If I’m lucky, I get to the Metropolitan Museum of Art maybe a few times a year, but it’s one of musician and artist Micah Gaugh’s favorite places in the city so he goes far more often than I do. For him, it’s a place to check out completely, to see something new, to make fun of the artwork, to wander and, on a day like today, escape the sleet-snow-wind combination plaguing the city.
Micah is originally from Panama, was raised in Texas, and lives in Brazil part of the year. The rest of the year, he stays in the East Village, where by this point he has spent much of his life. Credited with coining the phrase and genre “avant-pop,” Micah has performed with music greats like Arto Lindsay, Cecil Taylor, The Roots, Lauryn Hill, Bootsy Collins, Thurston Moore, and countless others. He plays alto saxophone, piano, bass, and more; he sings, writes lyrics, and composes. One of his compositions, a ballet called Highrise, was performed at Lincoln Center. He has four albums under his belt, the latest possibly coming this year. As a visual artist, Micah has shown his work around the world as well.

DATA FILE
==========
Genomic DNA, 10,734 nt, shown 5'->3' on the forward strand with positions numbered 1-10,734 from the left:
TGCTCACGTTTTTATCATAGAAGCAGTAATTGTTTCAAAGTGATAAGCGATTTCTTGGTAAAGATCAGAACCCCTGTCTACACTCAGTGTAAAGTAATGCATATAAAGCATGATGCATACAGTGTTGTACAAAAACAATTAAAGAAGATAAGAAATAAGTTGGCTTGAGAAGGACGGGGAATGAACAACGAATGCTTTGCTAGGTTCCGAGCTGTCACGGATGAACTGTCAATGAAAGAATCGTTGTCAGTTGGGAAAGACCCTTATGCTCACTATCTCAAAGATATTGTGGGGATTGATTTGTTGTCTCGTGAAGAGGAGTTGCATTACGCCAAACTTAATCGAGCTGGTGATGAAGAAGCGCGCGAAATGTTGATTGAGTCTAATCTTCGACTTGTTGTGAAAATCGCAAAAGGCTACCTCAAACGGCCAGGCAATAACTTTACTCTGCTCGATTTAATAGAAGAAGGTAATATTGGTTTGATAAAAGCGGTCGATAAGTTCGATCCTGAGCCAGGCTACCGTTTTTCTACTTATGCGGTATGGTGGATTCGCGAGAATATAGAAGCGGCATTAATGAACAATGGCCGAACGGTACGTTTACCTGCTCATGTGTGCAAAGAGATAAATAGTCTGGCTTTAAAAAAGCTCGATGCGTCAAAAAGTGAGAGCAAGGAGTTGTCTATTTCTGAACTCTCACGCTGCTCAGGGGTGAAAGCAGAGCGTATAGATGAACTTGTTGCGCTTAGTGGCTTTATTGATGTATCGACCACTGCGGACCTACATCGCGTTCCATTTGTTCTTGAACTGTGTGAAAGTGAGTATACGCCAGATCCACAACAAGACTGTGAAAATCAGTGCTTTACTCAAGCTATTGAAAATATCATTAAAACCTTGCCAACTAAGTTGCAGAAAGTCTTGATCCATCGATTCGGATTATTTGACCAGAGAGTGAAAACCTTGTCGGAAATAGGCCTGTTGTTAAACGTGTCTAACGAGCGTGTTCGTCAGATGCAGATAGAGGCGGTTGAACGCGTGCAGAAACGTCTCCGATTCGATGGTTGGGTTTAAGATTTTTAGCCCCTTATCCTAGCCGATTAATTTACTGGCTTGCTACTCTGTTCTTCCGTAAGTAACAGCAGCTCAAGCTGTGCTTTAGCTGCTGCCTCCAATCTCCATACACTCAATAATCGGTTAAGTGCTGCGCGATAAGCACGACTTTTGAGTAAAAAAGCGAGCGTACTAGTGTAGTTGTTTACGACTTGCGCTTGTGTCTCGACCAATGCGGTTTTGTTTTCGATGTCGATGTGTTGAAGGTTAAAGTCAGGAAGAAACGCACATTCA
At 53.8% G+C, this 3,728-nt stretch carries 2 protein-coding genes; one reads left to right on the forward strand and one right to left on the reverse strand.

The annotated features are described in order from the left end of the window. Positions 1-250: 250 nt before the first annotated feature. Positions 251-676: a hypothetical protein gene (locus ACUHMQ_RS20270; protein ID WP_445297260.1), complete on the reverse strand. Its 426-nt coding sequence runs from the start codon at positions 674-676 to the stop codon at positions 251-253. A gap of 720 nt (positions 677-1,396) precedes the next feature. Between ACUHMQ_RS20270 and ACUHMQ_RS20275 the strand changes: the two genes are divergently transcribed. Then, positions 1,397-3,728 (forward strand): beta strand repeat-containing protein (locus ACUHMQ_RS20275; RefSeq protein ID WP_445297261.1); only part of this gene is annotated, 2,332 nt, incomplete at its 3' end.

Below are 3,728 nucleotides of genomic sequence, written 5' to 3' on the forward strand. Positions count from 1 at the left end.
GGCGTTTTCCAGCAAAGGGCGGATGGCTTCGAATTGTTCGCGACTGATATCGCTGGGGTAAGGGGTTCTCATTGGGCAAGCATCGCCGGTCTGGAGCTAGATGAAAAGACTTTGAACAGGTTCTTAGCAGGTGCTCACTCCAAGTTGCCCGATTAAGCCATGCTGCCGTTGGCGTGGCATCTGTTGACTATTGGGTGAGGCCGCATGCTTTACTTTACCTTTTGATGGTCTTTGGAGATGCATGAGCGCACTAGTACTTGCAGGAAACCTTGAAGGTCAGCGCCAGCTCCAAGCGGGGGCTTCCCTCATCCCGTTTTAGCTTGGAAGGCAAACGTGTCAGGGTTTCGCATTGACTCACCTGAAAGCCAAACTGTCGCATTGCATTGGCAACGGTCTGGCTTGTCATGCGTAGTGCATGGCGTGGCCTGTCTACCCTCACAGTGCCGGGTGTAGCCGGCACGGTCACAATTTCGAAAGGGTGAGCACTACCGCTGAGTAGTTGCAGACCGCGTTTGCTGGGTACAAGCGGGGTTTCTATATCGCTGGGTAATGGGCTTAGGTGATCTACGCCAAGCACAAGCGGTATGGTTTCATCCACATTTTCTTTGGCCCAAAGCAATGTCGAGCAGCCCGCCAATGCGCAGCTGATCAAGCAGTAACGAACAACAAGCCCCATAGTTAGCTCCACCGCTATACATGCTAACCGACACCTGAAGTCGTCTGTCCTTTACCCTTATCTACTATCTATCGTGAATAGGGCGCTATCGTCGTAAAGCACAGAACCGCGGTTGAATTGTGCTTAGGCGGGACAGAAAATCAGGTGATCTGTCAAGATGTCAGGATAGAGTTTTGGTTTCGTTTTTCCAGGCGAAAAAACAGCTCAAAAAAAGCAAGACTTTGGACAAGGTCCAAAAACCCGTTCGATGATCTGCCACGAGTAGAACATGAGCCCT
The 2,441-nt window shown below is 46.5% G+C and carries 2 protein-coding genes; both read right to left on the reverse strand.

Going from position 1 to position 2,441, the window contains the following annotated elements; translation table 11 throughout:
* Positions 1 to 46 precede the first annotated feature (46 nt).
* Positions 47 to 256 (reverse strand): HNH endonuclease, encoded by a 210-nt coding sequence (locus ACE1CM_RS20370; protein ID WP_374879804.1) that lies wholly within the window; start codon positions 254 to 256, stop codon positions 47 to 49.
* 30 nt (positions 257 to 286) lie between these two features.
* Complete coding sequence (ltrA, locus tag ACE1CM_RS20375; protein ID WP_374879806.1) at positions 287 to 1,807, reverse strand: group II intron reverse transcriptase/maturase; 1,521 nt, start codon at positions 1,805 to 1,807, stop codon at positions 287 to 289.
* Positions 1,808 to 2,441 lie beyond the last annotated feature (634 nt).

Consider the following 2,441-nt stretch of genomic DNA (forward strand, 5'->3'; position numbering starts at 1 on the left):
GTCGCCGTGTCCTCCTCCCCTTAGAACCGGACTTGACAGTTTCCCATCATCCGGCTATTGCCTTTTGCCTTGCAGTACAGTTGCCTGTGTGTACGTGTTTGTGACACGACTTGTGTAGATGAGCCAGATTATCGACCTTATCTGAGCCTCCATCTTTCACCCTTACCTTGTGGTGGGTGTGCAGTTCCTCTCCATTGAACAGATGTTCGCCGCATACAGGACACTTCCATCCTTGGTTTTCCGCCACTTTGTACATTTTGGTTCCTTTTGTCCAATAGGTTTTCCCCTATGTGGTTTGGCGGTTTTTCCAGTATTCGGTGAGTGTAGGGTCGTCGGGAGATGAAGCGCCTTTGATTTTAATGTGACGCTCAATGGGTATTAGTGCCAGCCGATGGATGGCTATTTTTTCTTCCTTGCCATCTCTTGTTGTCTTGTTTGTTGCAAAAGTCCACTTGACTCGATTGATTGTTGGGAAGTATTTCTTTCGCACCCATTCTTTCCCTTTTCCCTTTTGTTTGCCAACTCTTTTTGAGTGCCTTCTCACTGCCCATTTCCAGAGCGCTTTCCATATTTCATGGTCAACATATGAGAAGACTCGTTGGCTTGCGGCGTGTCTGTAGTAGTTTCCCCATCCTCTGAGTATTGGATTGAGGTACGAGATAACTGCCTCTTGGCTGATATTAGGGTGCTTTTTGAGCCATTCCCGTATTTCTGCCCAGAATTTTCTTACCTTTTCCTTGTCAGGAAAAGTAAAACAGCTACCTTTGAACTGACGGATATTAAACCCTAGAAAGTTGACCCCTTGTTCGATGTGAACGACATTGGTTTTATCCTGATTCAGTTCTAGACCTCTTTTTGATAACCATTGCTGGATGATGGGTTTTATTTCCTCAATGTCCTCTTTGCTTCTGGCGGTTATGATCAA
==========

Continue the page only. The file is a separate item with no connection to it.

When Micah arrives at the Met to meet me, he’s wearing a suede poncho of layered colors, a black furry coat, paint-patterned jeans, a brown blazer with a checked shirt and a polka dot ascot of sorts from which hang a teeny stuffed animal, chains, a small skull.
Though the museum is teeming with tourists, as it always is, Micah knows his way around well enough that soon we’re no longer immersed in the throng. Today I will see parts of the museum I didn’t know existed, from the simple coat check downstairs for which there is no line, to the below-ground entrance, to rooms of medieval and Renaissance decor, a Frank Lloyd Wright on-site installation, a recreation of a traditional Shaker room, an ancient iron staircase, Tiffany lamps, and god knows what else. We also end up seeing work that Micah didn’t know about, even as someone who comes to the museum several times a year. He knows where his favorite things are--like an enclave between Medieval Art and Arms and Armor that houses a bedroom circa 1719 from Venice’s Sagredo Palace--but has to wander to find them because that’s how he found them in the first place.
Toward the end of our visit to the museum, we check out one of Micah’s favorite works in the collection, “Allegory of the Planets and Continents,” an oil sketch by Giovanni Battista Tiepolo from 1752. The sketch shows the god Apollo about to embark on his daily trip across the sky. Micah puts on a pair of big, black Jackie O-style glasses to look at it before we move on. We’ll soon make our way down the museum’s grand stairs, take a peek at the Egyptian collection, and head back out into the sleet which will stick to Micah’s poncho as he walks away.